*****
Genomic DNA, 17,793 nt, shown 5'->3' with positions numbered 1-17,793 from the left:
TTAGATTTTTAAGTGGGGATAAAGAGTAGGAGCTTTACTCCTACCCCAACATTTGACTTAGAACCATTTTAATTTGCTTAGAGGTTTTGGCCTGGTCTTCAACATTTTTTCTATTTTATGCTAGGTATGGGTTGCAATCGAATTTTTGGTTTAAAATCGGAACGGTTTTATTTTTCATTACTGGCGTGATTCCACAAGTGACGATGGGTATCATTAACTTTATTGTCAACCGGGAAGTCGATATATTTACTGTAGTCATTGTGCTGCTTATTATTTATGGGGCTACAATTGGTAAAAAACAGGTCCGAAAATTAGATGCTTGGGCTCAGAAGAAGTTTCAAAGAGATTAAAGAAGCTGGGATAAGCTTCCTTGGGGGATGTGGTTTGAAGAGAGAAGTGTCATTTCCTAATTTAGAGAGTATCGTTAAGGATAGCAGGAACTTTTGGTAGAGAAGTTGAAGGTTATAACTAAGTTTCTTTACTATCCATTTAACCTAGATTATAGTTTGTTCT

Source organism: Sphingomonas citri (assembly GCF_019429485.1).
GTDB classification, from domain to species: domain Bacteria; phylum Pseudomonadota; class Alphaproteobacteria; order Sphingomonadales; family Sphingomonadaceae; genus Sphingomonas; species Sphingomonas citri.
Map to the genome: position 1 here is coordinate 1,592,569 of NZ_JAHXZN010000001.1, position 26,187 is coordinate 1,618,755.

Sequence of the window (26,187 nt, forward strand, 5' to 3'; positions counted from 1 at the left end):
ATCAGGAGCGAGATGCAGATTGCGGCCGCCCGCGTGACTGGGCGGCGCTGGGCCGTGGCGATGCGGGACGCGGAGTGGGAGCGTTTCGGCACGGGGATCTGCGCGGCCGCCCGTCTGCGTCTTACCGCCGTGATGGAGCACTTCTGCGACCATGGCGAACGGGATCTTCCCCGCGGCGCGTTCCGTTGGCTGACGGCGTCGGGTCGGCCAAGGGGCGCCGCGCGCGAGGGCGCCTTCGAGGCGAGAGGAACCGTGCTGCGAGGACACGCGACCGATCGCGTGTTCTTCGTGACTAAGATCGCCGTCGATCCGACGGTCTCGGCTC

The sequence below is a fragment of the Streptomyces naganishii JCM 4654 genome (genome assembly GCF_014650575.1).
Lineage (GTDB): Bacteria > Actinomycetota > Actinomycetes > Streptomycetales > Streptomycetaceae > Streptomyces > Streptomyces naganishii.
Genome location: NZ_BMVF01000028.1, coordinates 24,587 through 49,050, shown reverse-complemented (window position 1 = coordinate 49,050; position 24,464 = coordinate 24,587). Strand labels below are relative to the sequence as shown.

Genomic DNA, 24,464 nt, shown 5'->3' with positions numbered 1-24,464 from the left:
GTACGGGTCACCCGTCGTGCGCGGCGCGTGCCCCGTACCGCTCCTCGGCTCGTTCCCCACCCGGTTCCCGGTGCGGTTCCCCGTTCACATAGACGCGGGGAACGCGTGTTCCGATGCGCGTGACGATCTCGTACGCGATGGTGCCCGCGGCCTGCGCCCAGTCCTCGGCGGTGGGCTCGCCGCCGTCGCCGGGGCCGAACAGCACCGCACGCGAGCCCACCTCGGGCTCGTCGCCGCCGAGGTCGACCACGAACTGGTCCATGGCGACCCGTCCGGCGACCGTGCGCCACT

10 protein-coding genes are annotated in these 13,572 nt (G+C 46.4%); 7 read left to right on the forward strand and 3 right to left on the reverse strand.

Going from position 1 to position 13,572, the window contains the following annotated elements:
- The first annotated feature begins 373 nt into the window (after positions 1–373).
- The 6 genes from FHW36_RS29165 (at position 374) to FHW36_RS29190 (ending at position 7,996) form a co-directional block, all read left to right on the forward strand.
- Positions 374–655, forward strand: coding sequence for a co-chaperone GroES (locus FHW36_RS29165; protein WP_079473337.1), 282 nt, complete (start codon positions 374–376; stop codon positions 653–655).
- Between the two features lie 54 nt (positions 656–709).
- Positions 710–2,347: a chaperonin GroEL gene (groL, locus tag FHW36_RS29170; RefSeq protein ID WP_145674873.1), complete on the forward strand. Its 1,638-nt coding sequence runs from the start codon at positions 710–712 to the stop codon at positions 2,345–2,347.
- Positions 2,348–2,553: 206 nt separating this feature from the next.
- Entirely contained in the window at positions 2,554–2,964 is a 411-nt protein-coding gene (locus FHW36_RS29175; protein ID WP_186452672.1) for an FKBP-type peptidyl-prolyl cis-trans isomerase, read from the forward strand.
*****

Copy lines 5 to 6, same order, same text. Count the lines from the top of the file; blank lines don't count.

Map to the genome: position 1 here is coordinate 1,592,569 of NZ_JAHXZN010000001.1, position 26,187 is coordinate 1,618,755.

Sequence of the window (26,187 nt, forward strand, 5' to 3'; positions counted from 1 at the left end):